In multiple myeloma, the overgrowth of plasma cells in the bone marrow can crowd out normal blood-forming cells, leading to low blood counts. This can cause anemia – a shortage of red blood cells. People with anemia become pale, weak, and fatigued. Multiple myeloma can also cause the level of platelets in the blood to become low (called thrombocytopenia). This can lead to increased bleeding and bruising. Another condition that can develop is leukopenia – a shortage of normal white blood cells. This can lead to problems fighting infections.

Bone and calcium problems

Myeloma cells also interfere with cells that help keep the bones strong. Bones are constantly being remade to keep them strong. Two major kinds of bone cells normally work together to keep bones healthy and strong. The cells that lay down new bone are called osteoblasts. The cells that break down old bone are called osteoclasts. Myeloma cells make a substance that tells the osteoclasts to speed up dissolving the bone. Since the osteoblasts do not get a signal to put down new bone, old bone is broken down without new bone to replace it. This makes the bones weak and they break easily. Fractured bones are a major problem in people with myeloma. This increase in bone break-down can also raise calcium levels in the blood. (Problems caused by high calcium levels are discussed in the section “How is multiple myeloma diagnosed?”)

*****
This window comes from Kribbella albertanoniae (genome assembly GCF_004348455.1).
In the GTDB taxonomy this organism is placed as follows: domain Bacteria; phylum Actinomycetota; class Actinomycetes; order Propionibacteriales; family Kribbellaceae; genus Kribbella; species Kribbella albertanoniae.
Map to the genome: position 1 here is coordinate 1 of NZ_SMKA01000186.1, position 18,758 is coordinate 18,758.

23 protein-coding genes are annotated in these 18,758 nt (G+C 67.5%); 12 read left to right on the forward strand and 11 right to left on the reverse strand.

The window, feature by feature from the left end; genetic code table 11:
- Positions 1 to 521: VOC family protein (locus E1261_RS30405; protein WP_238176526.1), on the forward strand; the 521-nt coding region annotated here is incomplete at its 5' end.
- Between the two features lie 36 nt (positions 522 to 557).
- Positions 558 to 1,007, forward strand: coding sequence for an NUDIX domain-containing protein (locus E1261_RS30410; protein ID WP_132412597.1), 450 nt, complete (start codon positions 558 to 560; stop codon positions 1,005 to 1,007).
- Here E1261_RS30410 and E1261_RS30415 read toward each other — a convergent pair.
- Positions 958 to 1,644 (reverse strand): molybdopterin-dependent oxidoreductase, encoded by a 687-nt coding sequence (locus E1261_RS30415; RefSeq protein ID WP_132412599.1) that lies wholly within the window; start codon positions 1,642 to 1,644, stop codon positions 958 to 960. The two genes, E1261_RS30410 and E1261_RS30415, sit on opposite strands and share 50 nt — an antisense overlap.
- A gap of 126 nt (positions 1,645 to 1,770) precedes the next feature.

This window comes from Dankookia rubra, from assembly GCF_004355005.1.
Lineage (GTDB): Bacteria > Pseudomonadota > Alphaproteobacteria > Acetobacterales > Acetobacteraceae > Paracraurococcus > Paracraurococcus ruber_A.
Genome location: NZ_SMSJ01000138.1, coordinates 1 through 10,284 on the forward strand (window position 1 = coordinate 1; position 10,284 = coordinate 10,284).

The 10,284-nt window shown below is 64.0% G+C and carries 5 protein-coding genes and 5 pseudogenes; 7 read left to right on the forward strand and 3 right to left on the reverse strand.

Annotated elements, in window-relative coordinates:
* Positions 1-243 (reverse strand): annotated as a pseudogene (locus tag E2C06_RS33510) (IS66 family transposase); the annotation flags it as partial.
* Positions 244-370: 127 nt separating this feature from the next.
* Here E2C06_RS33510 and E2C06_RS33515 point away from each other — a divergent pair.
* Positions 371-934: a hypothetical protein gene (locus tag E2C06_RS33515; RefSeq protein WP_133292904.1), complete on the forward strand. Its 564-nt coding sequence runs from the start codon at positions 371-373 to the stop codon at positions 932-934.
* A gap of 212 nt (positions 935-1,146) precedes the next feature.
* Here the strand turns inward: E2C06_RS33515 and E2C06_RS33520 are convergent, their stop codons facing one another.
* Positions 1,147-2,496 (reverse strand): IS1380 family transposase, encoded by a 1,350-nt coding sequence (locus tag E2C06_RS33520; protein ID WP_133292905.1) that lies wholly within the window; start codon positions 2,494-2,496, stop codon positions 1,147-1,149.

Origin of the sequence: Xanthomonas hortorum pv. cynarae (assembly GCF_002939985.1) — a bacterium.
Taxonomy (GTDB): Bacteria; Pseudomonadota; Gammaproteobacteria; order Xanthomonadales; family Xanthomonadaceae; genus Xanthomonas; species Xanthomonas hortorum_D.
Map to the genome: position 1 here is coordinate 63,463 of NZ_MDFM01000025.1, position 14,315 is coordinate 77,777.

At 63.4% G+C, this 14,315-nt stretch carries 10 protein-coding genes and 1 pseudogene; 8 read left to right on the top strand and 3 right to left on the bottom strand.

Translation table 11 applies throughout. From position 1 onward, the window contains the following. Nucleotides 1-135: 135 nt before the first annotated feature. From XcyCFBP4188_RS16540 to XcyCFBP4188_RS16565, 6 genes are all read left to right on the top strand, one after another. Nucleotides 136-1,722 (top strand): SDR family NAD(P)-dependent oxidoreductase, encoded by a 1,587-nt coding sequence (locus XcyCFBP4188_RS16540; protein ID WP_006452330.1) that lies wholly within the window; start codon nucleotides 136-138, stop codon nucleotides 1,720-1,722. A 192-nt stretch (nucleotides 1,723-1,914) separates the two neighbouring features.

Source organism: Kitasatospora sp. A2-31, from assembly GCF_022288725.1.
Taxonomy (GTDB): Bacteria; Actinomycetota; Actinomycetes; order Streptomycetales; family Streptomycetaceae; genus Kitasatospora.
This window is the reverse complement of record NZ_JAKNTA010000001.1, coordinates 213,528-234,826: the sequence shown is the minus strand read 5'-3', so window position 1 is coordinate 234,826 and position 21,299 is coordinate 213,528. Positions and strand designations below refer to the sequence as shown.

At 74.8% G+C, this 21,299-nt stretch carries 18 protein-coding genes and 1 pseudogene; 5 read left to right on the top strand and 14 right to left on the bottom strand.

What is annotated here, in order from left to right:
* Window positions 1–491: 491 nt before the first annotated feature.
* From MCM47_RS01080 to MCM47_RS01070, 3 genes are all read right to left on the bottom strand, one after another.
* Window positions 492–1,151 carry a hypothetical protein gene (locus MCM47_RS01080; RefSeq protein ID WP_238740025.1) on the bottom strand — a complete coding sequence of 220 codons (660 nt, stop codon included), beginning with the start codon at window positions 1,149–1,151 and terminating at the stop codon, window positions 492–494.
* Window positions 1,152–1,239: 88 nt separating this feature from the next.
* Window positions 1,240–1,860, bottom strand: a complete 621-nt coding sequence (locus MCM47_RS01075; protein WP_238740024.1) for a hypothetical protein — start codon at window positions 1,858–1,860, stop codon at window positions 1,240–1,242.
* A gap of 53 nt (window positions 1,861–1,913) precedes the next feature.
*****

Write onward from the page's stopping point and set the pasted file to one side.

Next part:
Infections

Abnormal plasma cells do not protect the body from infections. As mentioned before, normal plasma cells produce antibodies that attack germs. For example, if you developed pneumonia, normal plasma cells would produce antibodies aimed at the specific bacteria that were causing the illness. These antibodies help the body attack and kill the bacteria. In multiple myeloma, the myeloma cells crowd out the normal plasma cells, so that antibodies to fight the infection can’t be made. The antibody made by the myeloma cells does not help fight infections. That’s because the myeloma cells are just many copies of the same plasma cell – all making copies of the same exact (or monoclonal) antibody.

Kidney problems

The antibody made by myeloma cells can harm the kidneys. This can lead to kidney damage and even kidney failure.